We are born with the dead:
    See, they return, and bring us with them.
  • Campy King
    Campy King Posts: 201
    Don't listen to the sillyness that you can't have a carbon bike with a triple fitted. What does it matter?

    ???
  • W5454 wrote:
    Compact with a 28T or 29T should get you up any hill.

    I don't know of any hill in my area that I couldn't get up on a single-speed, if I really, really, really had to. But it would hurt, it would be slow, and it would put enormous stresses on the bike components (not to mention my knees).

    That you can do something is no reason why you should.

    The lower the gearing you have available, the lower the trauma you have to inflict on your bike and your body. Bike bits can be replaced, but you only get the one body in this life.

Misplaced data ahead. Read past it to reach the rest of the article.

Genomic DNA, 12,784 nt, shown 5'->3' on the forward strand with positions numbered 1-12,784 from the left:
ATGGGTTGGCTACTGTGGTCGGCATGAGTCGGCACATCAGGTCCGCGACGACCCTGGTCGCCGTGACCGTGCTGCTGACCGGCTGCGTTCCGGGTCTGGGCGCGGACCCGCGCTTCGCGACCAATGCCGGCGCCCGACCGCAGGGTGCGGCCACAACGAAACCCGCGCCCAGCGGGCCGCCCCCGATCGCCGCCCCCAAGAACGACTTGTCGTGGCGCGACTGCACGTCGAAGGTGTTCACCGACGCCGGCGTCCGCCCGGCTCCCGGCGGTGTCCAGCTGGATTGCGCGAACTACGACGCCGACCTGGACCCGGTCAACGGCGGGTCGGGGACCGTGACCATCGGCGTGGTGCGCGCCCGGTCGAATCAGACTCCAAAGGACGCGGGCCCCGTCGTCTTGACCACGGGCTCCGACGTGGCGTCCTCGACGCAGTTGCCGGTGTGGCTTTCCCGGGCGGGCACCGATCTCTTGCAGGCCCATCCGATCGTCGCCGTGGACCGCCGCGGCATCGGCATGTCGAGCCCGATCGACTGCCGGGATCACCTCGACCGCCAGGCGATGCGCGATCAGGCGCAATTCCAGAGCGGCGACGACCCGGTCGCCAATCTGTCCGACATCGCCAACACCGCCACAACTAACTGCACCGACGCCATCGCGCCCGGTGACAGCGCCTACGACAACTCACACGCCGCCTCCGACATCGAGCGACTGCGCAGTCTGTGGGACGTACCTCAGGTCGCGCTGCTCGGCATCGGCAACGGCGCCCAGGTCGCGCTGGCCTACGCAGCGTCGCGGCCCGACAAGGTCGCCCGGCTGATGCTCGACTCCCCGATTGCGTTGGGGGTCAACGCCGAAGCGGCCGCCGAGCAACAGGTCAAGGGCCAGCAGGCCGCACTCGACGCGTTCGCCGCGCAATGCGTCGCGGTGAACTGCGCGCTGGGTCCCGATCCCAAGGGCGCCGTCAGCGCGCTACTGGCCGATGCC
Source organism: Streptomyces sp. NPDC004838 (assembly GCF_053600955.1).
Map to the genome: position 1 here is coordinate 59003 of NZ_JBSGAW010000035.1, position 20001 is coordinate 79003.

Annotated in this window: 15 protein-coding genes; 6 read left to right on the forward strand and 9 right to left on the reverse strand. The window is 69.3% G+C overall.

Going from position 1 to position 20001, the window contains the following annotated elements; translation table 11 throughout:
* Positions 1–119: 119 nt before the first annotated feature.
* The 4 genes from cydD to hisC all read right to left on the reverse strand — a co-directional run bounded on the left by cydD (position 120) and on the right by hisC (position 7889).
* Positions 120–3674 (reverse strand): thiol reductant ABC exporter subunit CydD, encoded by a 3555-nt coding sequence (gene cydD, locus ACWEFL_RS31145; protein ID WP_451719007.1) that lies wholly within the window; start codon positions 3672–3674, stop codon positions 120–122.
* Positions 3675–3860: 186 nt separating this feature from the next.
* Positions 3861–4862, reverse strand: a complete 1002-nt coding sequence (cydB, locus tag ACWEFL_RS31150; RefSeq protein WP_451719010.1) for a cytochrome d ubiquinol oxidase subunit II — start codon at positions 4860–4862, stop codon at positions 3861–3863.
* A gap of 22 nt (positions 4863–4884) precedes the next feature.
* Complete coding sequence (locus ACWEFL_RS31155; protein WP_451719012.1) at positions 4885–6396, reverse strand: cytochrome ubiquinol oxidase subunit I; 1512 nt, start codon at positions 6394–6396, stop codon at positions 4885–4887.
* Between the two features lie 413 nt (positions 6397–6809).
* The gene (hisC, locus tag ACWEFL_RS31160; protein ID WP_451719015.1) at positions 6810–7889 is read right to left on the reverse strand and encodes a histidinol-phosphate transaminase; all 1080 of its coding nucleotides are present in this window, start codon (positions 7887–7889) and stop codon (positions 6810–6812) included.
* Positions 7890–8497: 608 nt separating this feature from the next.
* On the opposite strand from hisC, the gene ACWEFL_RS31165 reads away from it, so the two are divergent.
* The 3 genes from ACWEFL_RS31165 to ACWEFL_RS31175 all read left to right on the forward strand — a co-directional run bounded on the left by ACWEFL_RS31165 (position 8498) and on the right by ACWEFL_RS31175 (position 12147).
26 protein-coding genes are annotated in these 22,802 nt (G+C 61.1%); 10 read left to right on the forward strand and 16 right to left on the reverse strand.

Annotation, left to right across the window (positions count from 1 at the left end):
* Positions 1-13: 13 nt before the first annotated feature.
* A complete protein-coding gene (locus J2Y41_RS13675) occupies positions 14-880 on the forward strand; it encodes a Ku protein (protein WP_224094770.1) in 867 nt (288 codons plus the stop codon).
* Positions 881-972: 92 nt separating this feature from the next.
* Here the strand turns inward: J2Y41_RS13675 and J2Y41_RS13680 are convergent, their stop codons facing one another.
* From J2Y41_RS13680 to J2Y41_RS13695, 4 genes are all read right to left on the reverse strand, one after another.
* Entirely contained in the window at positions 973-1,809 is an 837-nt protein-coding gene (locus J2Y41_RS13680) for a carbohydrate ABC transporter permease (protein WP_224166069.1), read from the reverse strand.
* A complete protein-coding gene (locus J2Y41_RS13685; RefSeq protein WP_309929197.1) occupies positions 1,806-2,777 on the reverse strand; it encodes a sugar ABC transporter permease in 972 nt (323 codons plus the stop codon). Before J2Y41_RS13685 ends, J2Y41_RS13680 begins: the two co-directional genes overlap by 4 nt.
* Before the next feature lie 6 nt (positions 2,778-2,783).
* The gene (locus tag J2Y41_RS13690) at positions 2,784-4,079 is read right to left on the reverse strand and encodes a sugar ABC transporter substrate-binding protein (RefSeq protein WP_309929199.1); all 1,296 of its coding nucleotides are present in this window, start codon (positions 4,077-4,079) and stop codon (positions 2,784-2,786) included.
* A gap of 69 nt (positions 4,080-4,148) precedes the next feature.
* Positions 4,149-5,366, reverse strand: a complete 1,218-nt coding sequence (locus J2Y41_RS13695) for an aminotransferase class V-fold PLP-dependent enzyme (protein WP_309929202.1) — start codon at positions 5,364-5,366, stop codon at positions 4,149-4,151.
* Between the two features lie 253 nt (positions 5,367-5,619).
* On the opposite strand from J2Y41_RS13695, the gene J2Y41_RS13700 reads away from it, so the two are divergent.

• John C.
    John C. Posts: 2,113
    When I'm fresh I can ride any hill (Boltby, Rosedale and Wrynose) on the middle ring, 100 miles later and I'll use every gear I have. On the Fred Whitton ver few without tripples made it to the top of Hardknott.
    http://www.ripon-loiterers.org.uk/

    Fail to prepare, prepare to fail
    Hills are just a matter of pace
  • cyclingfury
    cyclingfury Posts: 676
    Always makes me smile when I read that so and so gear ratio "should get you up any hill" etc. because unless you are aquainted with all the details of a riders current fitness/ medical health and so on, you can't possibly say that. I know people will say these things to be helpful to the original question posed and I agree that certain generalisations can be made, but ultimately what gearing you decide to have on your own bike has to be a subjective decision if it's going to meet your personal needs. :wink: